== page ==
The swearing-in of the mayor and council is usually a celebratory affair. But the mayor of Rossland had some choice words for provincial officials before Monday night’s ceremony.
Mayor Kathy Moore said she was angry the city was told it couldn’t use the Rossland courthouse to host the inauguration.
“I said, ‘This is just crazy,” Moore said before the ceremony began. “They should be embarrassed.”
The city, along with Warfield, Fruitvale and Montrose, have traditionally used the grand old Rossland courthouse for the swearing-in. With its Victorian architecture, ornate wood furniture and stained glass windows, it’s a grand backdrop to such an event.
“It’s a very solemn, lovely ceremony we do with our neighbouring municipalities and elected officials,” said Moore. “It’s a tradition. It’s beautiful. The judge is in full robes, it’s a lovely, lovely ceremony.”
In July, the city wrote to the province to give a heads-up that it wanted to use the courthouse again after this year’s municipal election. The city thought it was a slam-dunk request.
But officials had to wait until late last month to get a reply. And it was not what they expected to hear.
“They take all this sweet time to get back to us to say ‘no’ for something we’ve done forever,” Moore said.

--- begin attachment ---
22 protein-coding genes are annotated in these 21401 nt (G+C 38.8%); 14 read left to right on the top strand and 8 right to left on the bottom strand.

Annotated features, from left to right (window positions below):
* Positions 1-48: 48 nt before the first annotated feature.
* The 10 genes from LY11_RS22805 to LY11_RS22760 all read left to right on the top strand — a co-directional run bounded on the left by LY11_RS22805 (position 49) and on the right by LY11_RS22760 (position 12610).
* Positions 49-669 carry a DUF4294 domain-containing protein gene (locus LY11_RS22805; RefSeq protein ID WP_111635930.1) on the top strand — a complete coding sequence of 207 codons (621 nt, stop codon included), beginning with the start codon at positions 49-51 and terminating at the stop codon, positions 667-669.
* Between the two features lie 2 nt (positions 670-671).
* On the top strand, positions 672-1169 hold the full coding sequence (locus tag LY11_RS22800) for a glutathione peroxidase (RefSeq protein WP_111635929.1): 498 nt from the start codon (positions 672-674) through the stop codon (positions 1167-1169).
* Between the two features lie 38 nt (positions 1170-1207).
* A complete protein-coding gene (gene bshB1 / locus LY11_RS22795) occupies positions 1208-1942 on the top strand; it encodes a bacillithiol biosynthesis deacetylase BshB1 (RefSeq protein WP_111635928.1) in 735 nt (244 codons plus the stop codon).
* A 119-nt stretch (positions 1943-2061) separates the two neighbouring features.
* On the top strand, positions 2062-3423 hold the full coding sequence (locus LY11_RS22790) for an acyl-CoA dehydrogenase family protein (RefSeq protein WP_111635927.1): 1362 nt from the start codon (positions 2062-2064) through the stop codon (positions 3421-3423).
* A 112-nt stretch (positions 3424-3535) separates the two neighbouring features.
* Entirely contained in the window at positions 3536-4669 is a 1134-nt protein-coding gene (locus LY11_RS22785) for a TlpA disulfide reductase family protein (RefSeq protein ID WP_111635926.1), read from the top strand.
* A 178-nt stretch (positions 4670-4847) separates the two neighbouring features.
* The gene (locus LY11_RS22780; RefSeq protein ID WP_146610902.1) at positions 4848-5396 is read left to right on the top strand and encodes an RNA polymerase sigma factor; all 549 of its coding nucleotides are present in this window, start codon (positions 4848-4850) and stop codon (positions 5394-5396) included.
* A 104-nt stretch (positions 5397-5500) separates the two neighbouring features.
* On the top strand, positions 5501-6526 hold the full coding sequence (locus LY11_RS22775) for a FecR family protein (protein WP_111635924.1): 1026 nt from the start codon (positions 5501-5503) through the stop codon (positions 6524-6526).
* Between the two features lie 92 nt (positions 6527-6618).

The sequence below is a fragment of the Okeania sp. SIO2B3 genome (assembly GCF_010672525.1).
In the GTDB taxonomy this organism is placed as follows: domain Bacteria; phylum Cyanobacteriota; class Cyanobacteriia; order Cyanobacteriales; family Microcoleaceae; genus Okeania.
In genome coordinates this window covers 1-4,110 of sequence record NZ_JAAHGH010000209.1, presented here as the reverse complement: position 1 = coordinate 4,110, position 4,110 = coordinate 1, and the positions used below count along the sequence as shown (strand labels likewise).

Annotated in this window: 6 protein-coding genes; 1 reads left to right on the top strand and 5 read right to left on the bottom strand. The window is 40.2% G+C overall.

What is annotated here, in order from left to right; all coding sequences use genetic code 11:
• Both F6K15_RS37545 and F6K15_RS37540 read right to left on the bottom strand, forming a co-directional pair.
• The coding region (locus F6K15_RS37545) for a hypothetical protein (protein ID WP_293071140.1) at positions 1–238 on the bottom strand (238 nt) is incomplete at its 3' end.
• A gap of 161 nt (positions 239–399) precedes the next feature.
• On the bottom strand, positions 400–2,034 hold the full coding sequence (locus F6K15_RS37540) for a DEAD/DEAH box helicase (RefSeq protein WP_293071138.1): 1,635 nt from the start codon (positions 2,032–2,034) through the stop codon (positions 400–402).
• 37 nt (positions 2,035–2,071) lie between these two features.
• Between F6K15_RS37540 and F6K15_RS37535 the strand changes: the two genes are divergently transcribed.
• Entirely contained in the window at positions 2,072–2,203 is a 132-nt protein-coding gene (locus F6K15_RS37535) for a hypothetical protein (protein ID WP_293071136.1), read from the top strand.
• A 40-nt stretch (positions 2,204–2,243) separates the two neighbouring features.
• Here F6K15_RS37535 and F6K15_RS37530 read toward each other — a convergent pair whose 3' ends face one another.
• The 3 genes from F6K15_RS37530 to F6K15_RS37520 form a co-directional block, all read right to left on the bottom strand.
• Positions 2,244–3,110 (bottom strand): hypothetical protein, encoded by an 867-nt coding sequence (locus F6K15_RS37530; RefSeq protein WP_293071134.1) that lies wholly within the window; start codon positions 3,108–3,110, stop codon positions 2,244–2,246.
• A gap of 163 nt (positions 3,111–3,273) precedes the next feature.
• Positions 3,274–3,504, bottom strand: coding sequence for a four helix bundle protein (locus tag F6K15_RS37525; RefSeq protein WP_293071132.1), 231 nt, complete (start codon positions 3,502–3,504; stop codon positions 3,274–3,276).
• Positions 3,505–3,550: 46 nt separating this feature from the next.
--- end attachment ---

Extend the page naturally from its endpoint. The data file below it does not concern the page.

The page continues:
“The primary purpose of the courthouse is a place where litigants come to have their cases heard by independent and impartial judges, masters and registrars,” wrote Karen Leung, an official with the office of the chief judge of B.C., in a letter to the city. “It is important for public confidence in the administration of justice that the courthouses be continued to be seen as places worthy of the respect that the public places in them.”
Leung also cited security and other costs associated with leaving the building open after regular office hours as reasons the chief judge was not allowing the ceremony to take place.
“If you read the letter, it’s pretty insulting to elected officials,” said Moore. “It makes it sound like we’re sleazy politicians, like the Hell’s Angels wanted to come in.”
Moore wrote back to justice officials to express her feelings.
“I categorically disagree that the solemn swearing-in ceremony of the officials elected to uphold legislated responsibilities and thoughtfully guide the municipalities for the next four years would in any way compromise the public’s respect for the courthouse,” she wrote to Leung, adding the city could consider covering any associated costs with using the building.
“In any case, I don’t imagine this additional plea will change anything at this late date,” she continued. “[B]ut I feel compelled to express my disappointment and request that you share it with both the Chief Judge of the Provincial Court and the Chief Justice of the Supreme Court. Perhaps this policy can be reconsidered prior to the next election.”
The city had to scramble to find an alternative location. The swearing-in was held at a non-descript banquet room in the Prestige Inn instead. A judge, dressed in plain business attire, attended the proceedings.